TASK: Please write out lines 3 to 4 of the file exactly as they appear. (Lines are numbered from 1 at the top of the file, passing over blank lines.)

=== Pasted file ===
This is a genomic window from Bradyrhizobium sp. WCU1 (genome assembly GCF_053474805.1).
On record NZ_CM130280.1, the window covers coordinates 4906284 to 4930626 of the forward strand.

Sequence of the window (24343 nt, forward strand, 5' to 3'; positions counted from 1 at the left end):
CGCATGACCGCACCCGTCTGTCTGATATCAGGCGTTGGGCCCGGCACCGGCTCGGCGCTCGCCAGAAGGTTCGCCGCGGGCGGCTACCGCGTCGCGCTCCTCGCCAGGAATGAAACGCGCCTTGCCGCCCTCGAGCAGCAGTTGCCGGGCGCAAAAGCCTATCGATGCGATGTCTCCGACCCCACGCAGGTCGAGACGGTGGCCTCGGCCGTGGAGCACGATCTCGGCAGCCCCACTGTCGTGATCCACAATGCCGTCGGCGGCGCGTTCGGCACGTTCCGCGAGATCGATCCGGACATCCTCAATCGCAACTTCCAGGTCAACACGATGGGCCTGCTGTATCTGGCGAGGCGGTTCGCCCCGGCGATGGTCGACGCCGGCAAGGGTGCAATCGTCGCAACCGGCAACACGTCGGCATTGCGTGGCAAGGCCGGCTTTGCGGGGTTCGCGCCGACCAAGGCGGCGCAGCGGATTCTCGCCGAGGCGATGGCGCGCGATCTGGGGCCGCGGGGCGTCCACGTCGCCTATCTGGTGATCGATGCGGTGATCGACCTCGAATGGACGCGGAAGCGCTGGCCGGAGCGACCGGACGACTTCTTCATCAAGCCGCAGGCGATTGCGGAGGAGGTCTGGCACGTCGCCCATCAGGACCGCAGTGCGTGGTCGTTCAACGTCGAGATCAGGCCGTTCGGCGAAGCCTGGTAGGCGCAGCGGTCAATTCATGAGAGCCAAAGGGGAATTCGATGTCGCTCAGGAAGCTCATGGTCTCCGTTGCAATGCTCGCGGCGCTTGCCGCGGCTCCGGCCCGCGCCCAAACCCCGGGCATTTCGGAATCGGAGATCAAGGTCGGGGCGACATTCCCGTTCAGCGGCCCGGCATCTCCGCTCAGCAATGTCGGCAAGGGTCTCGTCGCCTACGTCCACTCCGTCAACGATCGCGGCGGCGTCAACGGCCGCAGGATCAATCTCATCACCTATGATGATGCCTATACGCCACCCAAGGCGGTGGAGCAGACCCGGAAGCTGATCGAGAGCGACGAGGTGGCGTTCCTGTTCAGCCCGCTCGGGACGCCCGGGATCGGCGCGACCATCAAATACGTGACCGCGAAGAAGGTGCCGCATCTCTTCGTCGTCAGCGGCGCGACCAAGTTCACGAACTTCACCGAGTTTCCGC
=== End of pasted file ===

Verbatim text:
Sequence of the window (24343 nt, forward strand, 5' to 3'; positions counted from 1 at the left end):
CGCATGACCGCACCCGTCTGTCTGATATCAGGCGTTGGGCCCGGCACCGGCTCGGCGCTCGCCAGAAGGTTCGCCGCGGGCGGCTACCGCGTCGCGCTCCTCGCCAGGAATGAAACGCGCCTTGCCGCCCTCGAGCAGCAGTTGCCGGGCGCAAAAGCCTATCGATGCGATGTCTCCGACCCCACGCAGGTCGAGACGGTGGCCTCGGCCGTGGAGCACGATCTCGGCAGCCCCACTGTCGTGATCCACAATGCCGTCGGCGGCGCGTTCGGCACGTTCCGCGAGATCGATCCGGACATCCTCAATCGCAACTTCCAGGTCAACACGATGGGCCTGCTGTATCTGGCGAGGCGGTTCGCCCCGGCGATGGTCGACGCCGGCAAGGGTGCAATCGTCGCAACCGGCAACACGTCGGCATTGCGTGGCAAGGCCGGCTTTGCGGGGTTCGCGCCGACCAAGGCGGCGCAGCGGATTCTCGCCGAGGCGATGGCGCGCGATCTGGGGCCGCGGGGCGTCCACGTCGCCTATCTGGTGATCGATGCGGTGATCGACCTCGAATGGACGCGGAAGCGCTGGCCGGAGCGACCGGACGACTTCTTCATCAAGCCGCAGGCGATTGCGGAGGAGGTCTGGCACGTCGCCCATCAGGACCGCAGTGCGTGGTCGTTCAACGTCGAGATCAGGCCGTTCGGCGAAGCCTGGTAGGCGCAGCGGTCAATTCATGAGAGCCAAAGGGGAATTCGATGTCGCTCAGGAAGCTCATGGTCTCCGTTGCAATGCTCGCGGCGCTTGCCGCGGCTCCGGCCCGCGCCCAAACCCCGGGCATTTCGGAATCGGAGATCAAGGTCGGGGCGACATTCCCGTTCAGCGGCCCGGCATCTCCGCTCAGCAATGTCGGCAAGGGTCTCGTCGCCTACGTCCACTCCGTCAACGATCGCGGCGGCGTCAACGGCCGCAGGATCAATCTCATCACCTATGATGATGCCTATACGCCACCCAAGGCGGTGGAGCAGACCCGGAAGCTGATCGAGAGCGACGAGGTGGCGTTCCTGTTCAGCCCGCTCGGGACGCCCGGGATCGGCGCGACCATCAAATACGTGACCGCGAAGAAGGTGCCGCATCTCTTCGTCGTCAGCGGCGCGACCAAGTTCACGAACTTCACCGAGTTTCCGC